Oliver Hermanus’ Living, a faithful remake of Akira Kurosawa’s Ikiru, stars Bill Nighy as a terminally ill repressed bureaucrat who realizes it’s time to rage against the dying of the light.
Margot Robbie and Brad Pitt’s characters burn the candle at both ends in Damien Chazelle’s rollicking and ridiculous epic cautionary tale, Babylon.
The 1951 film-noir Peking Express (not to be confused with Shanghai Express) should be seen as Hollywood’s first attempt to deal with Communist China in the context of the Red Scare.
Guillermo del Toro’s Pinocchio gives lessons in mortality from death creatures possibly more unsettling than those in Hellboy II and Pan’s Labyrinth.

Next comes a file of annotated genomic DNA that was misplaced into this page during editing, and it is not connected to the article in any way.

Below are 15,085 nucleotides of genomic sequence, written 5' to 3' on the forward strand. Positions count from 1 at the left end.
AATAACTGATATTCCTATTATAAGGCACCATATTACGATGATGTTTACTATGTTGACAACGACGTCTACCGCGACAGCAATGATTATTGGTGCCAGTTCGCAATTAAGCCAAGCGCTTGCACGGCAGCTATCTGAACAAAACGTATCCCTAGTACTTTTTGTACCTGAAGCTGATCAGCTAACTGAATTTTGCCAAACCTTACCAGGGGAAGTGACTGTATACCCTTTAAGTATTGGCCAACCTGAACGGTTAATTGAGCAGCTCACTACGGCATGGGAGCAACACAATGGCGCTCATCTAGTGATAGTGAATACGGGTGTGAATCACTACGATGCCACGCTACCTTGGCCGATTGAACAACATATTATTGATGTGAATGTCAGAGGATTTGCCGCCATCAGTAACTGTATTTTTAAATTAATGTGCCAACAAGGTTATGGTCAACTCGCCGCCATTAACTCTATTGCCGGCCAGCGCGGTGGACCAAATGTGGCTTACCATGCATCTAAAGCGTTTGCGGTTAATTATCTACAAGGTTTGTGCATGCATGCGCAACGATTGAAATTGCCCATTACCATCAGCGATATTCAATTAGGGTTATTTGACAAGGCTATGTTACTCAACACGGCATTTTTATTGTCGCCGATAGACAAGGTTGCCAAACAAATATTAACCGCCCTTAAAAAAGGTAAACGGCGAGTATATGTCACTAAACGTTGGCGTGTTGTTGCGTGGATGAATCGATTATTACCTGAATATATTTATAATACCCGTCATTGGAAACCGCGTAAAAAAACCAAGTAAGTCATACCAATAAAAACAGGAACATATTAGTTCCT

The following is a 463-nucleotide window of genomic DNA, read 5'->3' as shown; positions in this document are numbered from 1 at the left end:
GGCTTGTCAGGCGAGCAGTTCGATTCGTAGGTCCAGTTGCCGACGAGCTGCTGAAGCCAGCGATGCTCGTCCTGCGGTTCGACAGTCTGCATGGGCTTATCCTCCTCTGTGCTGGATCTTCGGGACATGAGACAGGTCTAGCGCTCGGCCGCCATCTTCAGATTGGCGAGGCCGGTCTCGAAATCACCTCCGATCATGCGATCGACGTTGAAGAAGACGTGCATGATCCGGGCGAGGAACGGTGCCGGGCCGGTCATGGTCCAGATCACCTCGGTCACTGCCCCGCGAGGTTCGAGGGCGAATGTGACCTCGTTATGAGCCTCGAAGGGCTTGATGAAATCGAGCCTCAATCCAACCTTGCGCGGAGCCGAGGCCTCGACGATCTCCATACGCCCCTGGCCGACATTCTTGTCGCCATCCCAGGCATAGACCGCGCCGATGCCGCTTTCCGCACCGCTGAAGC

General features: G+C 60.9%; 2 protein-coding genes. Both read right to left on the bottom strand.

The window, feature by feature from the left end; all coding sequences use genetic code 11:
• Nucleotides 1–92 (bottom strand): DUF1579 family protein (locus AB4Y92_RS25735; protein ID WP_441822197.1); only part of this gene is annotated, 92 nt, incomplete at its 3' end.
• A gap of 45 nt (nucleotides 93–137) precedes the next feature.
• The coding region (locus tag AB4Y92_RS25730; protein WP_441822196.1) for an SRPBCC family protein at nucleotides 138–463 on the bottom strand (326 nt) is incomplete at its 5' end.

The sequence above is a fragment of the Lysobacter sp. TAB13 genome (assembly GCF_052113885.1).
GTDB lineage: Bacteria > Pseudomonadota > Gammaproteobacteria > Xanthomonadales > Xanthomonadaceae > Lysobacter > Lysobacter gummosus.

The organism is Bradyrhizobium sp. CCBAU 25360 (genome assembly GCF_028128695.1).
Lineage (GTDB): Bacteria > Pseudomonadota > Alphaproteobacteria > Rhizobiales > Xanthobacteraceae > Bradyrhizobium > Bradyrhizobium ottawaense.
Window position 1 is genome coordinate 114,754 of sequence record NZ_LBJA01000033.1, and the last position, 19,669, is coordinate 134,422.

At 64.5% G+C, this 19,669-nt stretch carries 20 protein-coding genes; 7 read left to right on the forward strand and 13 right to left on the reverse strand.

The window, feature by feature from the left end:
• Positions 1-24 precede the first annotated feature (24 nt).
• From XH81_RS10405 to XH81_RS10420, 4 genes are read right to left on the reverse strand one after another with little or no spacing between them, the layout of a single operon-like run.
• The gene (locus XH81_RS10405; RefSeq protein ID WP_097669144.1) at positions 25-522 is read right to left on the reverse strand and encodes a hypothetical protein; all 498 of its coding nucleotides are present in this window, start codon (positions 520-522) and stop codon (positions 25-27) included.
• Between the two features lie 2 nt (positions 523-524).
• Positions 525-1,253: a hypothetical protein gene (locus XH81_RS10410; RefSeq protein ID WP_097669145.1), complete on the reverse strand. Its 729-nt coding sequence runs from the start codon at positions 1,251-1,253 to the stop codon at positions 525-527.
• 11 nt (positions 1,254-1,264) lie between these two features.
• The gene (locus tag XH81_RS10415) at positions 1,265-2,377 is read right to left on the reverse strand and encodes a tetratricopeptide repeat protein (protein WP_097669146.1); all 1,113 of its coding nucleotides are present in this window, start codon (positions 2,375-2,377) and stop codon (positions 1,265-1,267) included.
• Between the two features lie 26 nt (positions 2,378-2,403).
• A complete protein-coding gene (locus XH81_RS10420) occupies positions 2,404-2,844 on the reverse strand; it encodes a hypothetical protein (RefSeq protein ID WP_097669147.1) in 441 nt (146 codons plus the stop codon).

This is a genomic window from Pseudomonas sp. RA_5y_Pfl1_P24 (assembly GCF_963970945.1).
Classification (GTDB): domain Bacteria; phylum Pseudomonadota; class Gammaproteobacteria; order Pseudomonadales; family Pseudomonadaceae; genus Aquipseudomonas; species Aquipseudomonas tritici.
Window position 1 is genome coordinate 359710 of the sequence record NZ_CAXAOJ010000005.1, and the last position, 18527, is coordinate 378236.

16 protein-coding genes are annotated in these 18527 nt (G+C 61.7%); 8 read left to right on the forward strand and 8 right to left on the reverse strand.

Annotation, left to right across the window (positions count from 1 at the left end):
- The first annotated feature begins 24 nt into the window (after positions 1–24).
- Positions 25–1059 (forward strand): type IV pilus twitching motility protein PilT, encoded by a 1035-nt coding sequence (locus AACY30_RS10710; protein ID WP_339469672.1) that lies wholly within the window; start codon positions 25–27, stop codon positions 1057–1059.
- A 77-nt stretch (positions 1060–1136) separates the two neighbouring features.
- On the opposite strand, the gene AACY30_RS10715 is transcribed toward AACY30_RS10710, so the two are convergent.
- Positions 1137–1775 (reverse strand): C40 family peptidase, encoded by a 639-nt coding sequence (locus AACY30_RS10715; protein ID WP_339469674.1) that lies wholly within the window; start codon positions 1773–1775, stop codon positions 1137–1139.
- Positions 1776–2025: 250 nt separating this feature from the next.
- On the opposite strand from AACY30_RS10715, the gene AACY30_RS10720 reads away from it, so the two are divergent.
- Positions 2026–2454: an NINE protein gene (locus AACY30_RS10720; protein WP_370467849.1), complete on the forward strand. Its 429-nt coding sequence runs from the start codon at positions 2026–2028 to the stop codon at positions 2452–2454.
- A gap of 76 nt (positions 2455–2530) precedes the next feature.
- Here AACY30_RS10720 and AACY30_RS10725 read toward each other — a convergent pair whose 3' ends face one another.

From gentle satire to something like an anarchist paint bomb tossed into an uptight dinner party, we feature the 10 Best Classic Films on Blu-ray and DVD in 2022 – and we toss in a few more, just for kicks.
Noah Baumbach’s bright, funny, and nervy White Noise vividly translates Don DeLillo’s classic of mid-1980s American consumerist-medicated anxieties.
The Dardenne Brothers, Jean-Pierre and Luc discuss moving beyond the label of “unaccompanied immigrant” in their humanist immigration drama, Tori and Lokita.
Film noir from the 1950s The Unguarded Moment gives off cozy WASP-American TV vibes for its increasingly sinister and sick Technicolor world.
Project X’s consequence-free fantasy remains its most memorable accomplishment. It validates those whose ideal of adolescence is unfiltered and decadent.